Imagine, if you will, a nine year old boy. His blond hair sticks straight up in the back and it won’t lie straight no matter his mother’s attempts to get it to behave. It matches his personality almost exactly – spastic and loud and slightly crazy. Of course, you’d never know it if you weren’t around him at him; he’s a very shy little boy on the outside.
This little boy spends his days playing knights and dragons, protecting his sisters from the evil overlords and slaying his minions (because plastic swords are obviously the best way to kill the embodiment of evil).
Furthermore, imagine this little boy, lying in bed, trying to fall asleep. He’s tired as one can get, but he can’t fall asleep. He spends hours and hours, staring up at the ceiling, or at the glow-in-the-dark planets hanging above his dresser. The CD in the radio (that supposedly helps him fall asleep faster) has long since finished, and he can’t stir himself to go play it again.
He’s got all the songs memorized, after all, why play them on the radio when you can hear them perfectly in your mind?
And then he sparks on an idea.
All those times he slayed the dragon, beat the evil knight, killed the minions, stayed the mighty foes, all the time he spent constructing a massive castle out of cardboard and duct tape, only to watch as the massively outnumbered defenders lost to the conquerors.
What if those were real?
Now imagine this little boy the next night. His younger brother is in his bed across the room, snoring (his younger brother is the king of all snorers).
“Once upon a time,” the little boy whispers to his glow-in-the-dark planets, “there was a castle on the shores of the sea, a castle which was never defeated.”
And then, in his mind, this little boy unfolded a story of simple honor, renowned kings, dragons and wizards, dastardly villains and fighting for what is right.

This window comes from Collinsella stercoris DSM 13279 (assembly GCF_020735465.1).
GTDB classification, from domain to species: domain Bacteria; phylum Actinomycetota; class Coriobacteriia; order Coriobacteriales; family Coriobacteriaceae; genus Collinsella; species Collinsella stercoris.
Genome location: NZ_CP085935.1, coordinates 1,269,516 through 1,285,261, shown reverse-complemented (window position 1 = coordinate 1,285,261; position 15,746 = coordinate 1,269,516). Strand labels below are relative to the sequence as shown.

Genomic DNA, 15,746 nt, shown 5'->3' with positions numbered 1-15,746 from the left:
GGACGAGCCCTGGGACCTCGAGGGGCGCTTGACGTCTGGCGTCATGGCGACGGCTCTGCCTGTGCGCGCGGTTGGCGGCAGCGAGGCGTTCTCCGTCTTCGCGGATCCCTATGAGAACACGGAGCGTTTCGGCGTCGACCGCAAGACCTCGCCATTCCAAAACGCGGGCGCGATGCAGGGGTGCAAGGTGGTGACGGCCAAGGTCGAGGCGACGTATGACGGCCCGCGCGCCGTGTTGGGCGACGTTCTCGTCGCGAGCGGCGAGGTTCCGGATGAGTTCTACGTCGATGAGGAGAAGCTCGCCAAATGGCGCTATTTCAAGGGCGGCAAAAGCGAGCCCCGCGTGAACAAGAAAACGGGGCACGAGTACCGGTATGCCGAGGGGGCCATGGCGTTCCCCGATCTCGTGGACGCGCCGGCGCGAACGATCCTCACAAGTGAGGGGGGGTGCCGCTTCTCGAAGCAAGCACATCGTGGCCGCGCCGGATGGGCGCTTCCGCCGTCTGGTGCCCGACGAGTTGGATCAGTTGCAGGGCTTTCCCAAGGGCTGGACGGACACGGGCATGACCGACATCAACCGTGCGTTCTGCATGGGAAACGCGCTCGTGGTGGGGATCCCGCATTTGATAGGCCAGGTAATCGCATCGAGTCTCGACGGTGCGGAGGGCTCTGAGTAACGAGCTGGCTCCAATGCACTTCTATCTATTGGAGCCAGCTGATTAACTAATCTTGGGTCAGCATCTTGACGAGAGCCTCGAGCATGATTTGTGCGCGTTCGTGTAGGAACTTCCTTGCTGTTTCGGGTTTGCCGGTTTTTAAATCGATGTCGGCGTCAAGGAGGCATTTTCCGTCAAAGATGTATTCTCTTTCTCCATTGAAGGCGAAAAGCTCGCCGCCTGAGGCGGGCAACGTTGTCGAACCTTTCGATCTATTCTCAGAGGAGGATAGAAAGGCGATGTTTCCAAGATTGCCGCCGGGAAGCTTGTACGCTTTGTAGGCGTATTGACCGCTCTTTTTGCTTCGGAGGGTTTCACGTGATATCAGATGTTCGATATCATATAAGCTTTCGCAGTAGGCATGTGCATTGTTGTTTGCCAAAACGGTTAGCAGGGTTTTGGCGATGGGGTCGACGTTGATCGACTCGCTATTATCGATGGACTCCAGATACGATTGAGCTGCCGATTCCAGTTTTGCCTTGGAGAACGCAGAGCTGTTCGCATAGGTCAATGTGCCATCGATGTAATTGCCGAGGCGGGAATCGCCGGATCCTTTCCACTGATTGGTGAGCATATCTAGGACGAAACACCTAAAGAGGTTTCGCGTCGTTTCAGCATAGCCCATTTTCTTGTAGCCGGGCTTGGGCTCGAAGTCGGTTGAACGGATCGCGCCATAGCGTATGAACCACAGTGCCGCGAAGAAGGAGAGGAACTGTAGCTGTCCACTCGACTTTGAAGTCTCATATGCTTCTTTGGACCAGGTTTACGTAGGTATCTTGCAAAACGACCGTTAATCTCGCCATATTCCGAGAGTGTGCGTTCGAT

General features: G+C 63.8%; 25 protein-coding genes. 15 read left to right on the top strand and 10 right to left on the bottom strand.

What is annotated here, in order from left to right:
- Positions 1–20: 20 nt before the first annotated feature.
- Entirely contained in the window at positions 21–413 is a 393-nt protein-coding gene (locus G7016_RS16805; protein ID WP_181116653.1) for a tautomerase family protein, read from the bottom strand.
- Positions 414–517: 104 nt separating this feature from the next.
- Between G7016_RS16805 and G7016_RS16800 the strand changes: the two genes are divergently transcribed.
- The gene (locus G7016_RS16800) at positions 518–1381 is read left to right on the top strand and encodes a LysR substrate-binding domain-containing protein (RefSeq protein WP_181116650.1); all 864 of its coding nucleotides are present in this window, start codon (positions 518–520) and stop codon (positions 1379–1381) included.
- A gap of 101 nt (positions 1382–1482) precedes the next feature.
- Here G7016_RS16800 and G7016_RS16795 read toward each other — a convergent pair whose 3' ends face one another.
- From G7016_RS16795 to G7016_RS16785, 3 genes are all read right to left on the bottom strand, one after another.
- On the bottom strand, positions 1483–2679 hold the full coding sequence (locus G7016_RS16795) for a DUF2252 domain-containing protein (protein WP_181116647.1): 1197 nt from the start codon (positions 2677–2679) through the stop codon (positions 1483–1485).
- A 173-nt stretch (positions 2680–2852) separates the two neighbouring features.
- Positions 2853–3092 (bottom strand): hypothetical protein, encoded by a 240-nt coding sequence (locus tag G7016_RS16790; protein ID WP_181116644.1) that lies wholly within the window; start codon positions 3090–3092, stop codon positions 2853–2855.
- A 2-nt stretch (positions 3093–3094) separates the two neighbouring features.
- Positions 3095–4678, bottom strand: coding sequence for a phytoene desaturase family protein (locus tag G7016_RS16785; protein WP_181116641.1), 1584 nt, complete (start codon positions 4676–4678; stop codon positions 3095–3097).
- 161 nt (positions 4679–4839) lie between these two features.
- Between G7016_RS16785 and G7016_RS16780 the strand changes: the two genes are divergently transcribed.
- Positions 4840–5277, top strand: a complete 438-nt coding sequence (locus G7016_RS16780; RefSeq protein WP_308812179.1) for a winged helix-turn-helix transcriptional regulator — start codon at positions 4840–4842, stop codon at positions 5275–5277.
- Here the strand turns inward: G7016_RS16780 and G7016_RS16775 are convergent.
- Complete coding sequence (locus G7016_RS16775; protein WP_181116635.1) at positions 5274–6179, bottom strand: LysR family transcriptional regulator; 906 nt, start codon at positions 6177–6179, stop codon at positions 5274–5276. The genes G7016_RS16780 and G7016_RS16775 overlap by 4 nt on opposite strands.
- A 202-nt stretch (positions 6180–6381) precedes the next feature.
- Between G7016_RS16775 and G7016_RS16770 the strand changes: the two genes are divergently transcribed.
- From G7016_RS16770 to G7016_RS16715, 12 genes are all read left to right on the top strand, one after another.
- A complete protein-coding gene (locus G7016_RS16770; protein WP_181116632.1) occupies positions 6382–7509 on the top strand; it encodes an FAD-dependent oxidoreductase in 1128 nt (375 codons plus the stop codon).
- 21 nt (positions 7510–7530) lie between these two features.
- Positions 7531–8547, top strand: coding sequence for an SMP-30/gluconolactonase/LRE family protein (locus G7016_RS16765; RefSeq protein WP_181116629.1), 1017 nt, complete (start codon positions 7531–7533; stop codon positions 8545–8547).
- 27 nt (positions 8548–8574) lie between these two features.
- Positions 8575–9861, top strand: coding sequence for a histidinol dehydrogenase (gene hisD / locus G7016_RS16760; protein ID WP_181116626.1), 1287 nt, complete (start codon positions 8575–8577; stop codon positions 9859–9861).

This little boy read his little story in his mind every night, until he fell asleep.
Fast forward five months.
The great saga of the mighty castle (called Argoncoth, for your information) is complete in his mind, a tale worthy of the greatest bards to be sung at every feast in every palace in the universe.
And it’s fading from memory.
So this little boy – almost ten now – has another spectacular idea.
What if the story was a book?
He began to write. The little boy worked frantically, whenever he wasn’t saving his sisters from the newest threat, he sat at a little green and flaking white desk, scribbling in a college-ruled notebook. He captured all the details of his story in four of these notebooks, finishing after about eight months.
As he finished, the little boy realized he didn’t want to stop there.
He wanted to keep writing. More ideas flooded into his mind. He didn’t use them to fall asleep anymore – he had conquered that problem – instead he used them to fill up notebook after notebook.
Three years. Five novellas and two novels.
Almost a hundred thousand words.
Now flash forward four years.
Now the little boy is a gangly teenager, almost as tall as his dad and taller than his mother by a good eight inches. He towers over all of his friends, too, even the ones who have since graduated from school and gone off to college. His hair doesn’t stick up anymore (at least not as much), instead it curls when it gets longer than an inch or two.
He still writes, writes more than ever before, actually. In fact, he has completed four novels since and has plans for dozens more.
Looking back, this young man realizes his first stories aren’t as good as he once imagined. In fact, he knows they’re really just combinations of other stories he loved – simple plots of games and books and characters with names only a little different than those he admired.
He doesn’t like to talk about those novels, now. They’re a stack of notebooks in his closet, to be smiled at whenever he grabs nice shirt for church on Sundays.
But they were a start.
If he hadn’t been able to fall asleep that night, all those years ago, he might not have ever written for fun.
He might not be considering sending a novel to publishers or thinking about going to college to major in Creative Writing with a focus on Journalism.
He might not be what I’ve become.
(And so concludes a simple story of how I became a writer. It’s rather anti-climactic, don’t you think? What about you? What story makes yours with telling?)